The word re-script (also written “rescript”) comes from a Latin word meaning “written reply”; it is also used to describe a letter from the Pope or a papal decision on a question of ecclesiastical law or doctrine.

A Ruler Touched by the Divine, January 5

memorialize 

Unfortunately, doing so can be a confusing maze because most Web companies approach these questions differently Google for example won’t shut a Gmail account without a court order, while Facebook actively seeks to either shut down accounts belonging to the deceased, or “memorialize” them – a process that leaves the person’s Facebook account online for his existing friend network to see and interact with, but prevents anyone from logging in to it.

The memorialized Facebook page is part of a greater trend to commemorate lives in places other than graveyards and mausoleums. Other types of memorializations include the “ghost bike” — a white-painted bike placed where a cyclist was killed and the “descansos”, memorials placed along highways to remember loved ones killed in automobile accidents.

What To Do Online When a Loved One Dies, January 4

January 18: Delphos, gers, peak-car, quantified self

combat breathing

A simple technique, sometimes called combat breathing, can help even an untrained person overcome extreme stress. Our breathing is automatic, but you can also control your breathing, unlike your heart rate or your adrenaline levels. In very stressful situations, take four deep breaths, on a four-count (breathe in for four beats, hold, breathe out for four beats), and this can bring you back from a state of super-arousal.

“Autogenic breathing” is a more technical term used for “combat breathing,” which is also called “tactical breathing.”

Apocalypse Tips, From Antibiotics to Zombies, January 11

crowdhacking

The general public is partly to blame for this because of its reliance on easy-to-crack passwords such as “123456” or “password.” But the hackers also are getting smarter. Banding together in what’s known as crowdhacking, they use thousands of machines to solve password puzzles, Deloitte said.

“Crowd-” as a prefix used mean a group of unrelated people working together towards a common problem, is also found in crowdsourcing (pushing small tasks to a group of widely distributed people), and crowdfunding (finding many small investors for a venture).

Don’t Count Traditional PCs Out Just Yet, January 15

breast-sellers

I’m not talking about the saccharine inanities of Barbara Cartland or the more recent sexed-up dramas. Those are the sorts of books Heyer herself dubbed “breast-sellers.”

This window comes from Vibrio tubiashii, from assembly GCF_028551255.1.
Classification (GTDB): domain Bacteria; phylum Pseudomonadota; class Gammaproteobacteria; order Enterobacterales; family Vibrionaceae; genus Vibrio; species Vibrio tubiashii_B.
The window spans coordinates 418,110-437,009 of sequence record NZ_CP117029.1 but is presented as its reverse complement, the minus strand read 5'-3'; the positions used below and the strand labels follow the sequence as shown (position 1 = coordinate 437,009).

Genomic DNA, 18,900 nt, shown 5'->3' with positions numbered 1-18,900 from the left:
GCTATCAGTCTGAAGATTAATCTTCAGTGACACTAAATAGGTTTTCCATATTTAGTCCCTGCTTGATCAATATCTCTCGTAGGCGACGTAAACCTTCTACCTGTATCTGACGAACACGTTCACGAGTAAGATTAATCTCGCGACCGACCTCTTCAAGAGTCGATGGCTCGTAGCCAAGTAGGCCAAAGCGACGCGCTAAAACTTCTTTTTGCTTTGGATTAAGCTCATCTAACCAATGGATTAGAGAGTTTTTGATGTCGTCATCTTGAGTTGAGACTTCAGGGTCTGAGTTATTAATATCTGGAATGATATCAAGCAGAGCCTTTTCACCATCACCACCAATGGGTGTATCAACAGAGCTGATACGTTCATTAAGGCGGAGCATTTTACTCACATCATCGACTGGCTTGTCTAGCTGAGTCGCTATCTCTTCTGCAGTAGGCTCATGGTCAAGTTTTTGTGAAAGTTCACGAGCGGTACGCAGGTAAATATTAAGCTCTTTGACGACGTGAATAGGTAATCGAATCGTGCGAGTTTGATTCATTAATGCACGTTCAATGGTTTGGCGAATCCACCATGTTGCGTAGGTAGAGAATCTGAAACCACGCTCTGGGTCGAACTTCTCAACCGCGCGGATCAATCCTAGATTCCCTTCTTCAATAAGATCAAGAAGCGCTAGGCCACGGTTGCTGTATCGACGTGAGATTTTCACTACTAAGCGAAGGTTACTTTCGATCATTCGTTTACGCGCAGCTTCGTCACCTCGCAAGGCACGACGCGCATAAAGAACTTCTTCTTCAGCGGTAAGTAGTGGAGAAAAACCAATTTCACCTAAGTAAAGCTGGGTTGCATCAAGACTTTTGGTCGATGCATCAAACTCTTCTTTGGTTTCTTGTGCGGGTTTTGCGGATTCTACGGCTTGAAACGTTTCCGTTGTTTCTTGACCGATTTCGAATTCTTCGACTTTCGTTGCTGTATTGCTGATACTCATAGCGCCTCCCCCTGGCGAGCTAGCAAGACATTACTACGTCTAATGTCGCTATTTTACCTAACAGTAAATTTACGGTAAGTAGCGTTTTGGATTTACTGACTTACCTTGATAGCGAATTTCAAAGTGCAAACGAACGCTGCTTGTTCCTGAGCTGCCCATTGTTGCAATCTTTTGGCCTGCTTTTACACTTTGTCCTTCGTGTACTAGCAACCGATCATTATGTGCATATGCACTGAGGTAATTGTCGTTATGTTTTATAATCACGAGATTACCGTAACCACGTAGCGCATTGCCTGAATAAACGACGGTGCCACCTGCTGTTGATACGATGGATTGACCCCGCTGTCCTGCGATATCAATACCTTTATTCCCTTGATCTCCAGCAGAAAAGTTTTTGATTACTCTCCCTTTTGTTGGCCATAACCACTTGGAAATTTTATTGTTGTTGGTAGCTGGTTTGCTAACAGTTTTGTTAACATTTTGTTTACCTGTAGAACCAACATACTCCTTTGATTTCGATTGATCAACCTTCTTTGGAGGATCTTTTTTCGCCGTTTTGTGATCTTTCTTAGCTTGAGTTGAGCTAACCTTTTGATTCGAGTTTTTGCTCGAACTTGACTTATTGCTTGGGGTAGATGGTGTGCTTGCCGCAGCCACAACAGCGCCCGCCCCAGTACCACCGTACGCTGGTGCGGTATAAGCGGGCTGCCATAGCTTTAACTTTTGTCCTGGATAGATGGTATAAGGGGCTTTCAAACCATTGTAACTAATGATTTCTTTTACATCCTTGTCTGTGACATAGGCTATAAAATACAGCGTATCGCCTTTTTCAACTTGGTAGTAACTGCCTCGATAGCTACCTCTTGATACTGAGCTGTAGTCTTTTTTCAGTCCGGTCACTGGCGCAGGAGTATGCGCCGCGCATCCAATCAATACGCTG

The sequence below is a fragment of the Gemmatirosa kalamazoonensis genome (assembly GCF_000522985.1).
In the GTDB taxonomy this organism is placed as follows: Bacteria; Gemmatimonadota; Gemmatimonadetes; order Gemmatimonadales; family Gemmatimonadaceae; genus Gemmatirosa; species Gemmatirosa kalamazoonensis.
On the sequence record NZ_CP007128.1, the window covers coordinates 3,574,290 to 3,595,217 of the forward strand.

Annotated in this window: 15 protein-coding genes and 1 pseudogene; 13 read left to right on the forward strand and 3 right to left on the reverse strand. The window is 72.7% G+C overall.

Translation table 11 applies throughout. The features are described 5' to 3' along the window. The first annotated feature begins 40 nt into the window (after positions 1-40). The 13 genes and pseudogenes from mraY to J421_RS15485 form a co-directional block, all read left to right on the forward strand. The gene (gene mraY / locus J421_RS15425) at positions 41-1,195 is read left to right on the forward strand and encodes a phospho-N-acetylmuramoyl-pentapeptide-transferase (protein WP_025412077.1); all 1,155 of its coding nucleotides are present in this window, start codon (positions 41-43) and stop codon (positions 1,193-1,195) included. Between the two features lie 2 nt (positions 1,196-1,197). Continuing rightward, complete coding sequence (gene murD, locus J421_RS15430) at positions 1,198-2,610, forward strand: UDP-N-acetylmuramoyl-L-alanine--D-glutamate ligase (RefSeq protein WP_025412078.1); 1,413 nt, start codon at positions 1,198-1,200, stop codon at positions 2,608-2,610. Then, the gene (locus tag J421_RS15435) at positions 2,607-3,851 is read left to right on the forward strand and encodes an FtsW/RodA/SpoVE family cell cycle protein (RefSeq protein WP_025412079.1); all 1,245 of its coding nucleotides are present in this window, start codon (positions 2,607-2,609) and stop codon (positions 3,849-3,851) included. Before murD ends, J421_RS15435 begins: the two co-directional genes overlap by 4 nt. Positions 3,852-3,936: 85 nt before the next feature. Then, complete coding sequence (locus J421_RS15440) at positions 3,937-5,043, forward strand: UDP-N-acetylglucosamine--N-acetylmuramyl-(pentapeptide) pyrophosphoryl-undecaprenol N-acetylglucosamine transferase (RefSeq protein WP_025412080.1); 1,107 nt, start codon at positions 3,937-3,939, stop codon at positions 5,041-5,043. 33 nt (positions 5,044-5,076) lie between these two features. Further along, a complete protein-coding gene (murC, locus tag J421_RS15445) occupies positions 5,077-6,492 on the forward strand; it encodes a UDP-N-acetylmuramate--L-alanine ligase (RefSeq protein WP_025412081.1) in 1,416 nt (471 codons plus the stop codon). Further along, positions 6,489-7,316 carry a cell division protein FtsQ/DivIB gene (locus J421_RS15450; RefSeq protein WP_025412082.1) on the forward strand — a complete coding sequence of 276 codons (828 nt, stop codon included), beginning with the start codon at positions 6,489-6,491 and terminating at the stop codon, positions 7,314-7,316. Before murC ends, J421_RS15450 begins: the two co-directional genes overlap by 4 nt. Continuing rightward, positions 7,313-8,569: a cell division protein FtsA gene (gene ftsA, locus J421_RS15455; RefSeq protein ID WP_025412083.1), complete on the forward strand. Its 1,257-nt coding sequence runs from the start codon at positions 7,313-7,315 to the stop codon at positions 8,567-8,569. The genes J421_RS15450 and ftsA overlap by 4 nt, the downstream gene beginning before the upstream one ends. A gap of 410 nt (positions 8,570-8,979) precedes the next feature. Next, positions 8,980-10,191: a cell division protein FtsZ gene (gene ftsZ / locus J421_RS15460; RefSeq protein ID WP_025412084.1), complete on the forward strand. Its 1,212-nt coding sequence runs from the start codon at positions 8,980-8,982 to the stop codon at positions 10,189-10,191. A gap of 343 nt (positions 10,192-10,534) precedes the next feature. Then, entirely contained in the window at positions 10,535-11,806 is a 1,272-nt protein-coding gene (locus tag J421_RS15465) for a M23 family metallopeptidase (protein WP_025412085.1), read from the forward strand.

The term “bodice-ripper,” which has been used for romance novels where the heroine is paired with a very domineering male (sometimes called an “alpha”) is occasionally considered offensive.

The Escape Artist, January 11

January 25: funambulist, metatarso-phalangeal, tongqi, omas.

backscatters

The TSA said Thursday that it will replace most of the scanners—known as backscatters—with ones that filter images to depict only potentially hazardous items on a generic human silhouette, rather than an image of the traveler’s body.

The backscatter machines are also called “whole body imagers” and (by the ACLU) “virtual strip search” machines, because of the detailed images they produce.

TSA to Halt Revealing Body Scans at Airports, Jan 18

juk

Thai black glutinous rice, a long-grain type used in Southeast Asian puddings, porridges and breads, is sticky when cooked due to a high starch content. Matt Blondin, executive sous-chef of Daisho, in Toronto, combines the inky stuff with chicken stock, white wine and Parmesan for a risotto-like take on juk, a Chinese rice porridge.

Juk is very similar to the rice gruel called ‘congee’, and is often used as a “feel-better” food, like chicken soup.

Black and White And Red All Over, January 18

catfish

The 2010 documentary, which helped popularize the term “Catfish” (which has come to be defined as someone who uses an online scheme to pretend to be someone else) follows Yaniv “Nev” Schulman as he starts an online relationship with a woman who turns out to be concealing a very different identity.

As slang, “catfish” can also mean an unattractive person, or (according to the New Partridge Dictionary of Slang and Unconventional English) “a person who speaks too much and thinks too little.”

The ‘Catfish’ Team on Manti Te’O and How to Avoid Getting Catfished, January 18
sissy bounce

To envision his version of it, imagine the most outlandish down-South hip-hop and then fold in spectacular aspects of Mardi Gras and a teeming, preening drag show. Big Freedia’s liking for the latter made him (or her, as it were) an ambassador for the subgenre referred to as “sissy bounce,” but there’s no sense in getting too categorical about music so big-spirited and irrepressible.

The scholar Alix Chapman has described “sissy bounce” as taking the essential elements of bounce music (including call-and-response elements and a beat known as “triggerman”) and using it to “comment and explain” the lives of people marginalized by their sexuality or gender.

The Pop Scene: Keeping Their Composure, January 22